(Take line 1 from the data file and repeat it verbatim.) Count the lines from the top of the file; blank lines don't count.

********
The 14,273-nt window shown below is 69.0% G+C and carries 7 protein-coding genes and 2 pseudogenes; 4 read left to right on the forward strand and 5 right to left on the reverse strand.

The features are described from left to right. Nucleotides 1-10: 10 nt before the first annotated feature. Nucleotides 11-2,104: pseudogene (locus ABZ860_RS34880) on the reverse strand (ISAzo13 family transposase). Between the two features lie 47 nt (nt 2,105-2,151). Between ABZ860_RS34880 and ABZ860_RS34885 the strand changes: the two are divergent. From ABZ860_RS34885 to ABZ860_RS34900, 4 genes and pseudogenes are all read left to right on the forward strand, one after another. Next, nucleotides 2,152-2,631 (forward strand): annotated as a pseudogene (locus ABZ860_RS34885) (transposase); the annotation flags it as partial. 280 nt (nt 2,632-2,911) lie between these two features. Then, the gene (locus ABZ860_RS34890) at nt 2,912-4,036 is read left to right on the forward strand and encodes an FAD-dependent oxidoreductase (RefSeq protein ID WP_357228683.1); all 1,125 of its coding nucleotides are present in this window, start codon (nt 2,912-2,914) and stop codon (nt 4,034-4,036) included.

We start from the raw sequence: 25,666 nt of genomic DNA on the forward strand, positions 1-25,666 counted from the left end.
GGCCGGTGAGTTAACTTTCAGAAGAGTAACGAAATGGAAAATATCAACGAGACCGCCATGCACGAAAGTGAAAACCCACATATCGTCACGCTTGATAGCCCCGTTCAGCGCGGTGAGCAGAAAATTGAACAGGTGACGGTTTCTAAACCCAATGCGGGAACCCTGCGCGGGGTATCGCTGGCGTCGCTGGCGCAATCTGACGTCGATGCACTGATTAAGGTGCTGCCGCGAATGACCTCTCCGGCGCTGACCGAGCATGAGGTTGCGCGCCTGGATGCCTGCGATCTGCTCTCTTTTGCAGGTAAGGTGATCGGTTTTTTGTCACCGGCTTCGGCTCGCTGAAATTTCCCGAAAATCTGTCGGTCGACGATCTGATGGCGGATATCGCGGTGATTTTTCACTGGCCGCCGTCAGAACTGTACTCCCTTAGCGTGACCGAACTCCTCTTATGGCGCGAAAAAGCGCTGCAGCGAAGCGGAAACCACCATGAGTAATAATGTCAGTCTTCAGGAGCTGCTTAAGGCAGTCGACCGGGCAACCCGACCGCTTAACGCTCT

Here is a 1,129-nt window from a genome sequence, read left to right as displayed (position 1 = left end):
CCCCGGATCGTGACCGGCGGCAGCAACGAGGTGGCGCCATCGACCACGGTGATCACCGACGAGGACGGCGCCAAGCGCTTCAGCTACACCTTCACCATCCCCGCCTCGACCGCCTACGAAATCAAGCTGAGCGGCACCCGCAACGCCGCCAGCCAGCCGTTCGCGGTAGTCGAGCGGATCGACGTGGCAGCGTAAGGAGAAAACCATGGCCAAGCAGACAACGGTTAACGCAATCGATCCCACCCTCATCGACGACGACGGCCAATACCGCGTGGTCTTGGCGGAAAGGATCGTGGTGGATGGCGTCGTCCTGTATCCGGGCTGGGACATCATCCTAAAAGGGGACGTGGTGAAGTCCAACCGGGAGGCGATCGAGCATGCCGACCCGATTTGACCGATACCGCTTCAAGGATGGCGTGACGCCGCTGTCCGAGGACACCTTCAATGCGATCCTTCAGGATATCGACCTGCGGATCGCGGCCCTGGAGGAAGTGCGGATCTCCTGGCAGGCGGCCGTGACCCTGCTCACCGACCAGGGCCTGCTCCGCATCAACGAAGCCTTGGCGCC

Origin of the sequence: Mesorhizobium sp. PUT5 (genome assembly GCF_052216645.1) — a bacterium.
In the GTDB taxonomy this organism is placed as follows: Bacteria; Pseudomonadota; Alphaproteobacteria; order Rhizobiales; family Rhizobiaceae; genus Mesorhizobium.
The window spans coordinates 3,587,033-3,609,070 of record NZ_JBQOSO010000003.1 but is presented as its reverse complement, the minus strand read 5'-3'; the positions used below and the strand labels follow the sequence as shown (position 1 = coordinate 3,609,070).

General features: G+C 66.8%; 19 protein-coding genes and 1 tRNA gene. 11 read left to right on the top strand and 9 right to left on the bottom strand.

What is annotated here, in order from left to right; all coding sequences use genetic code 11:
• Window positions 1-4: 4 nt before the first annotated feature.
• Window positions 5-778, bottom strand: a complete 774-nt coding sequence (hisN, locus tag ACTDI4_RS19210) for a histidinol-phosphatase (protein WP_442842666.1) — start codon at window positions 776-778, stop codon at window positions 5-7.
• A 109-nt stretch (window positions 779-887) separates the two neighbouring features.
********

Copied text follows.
The 14,273-nt window shown below is 69.0% G+C and carries 7 protein-coding genes and 2 pseudogenes; 4 read left to right on the forward strand and 5 right to left on the reverse strand.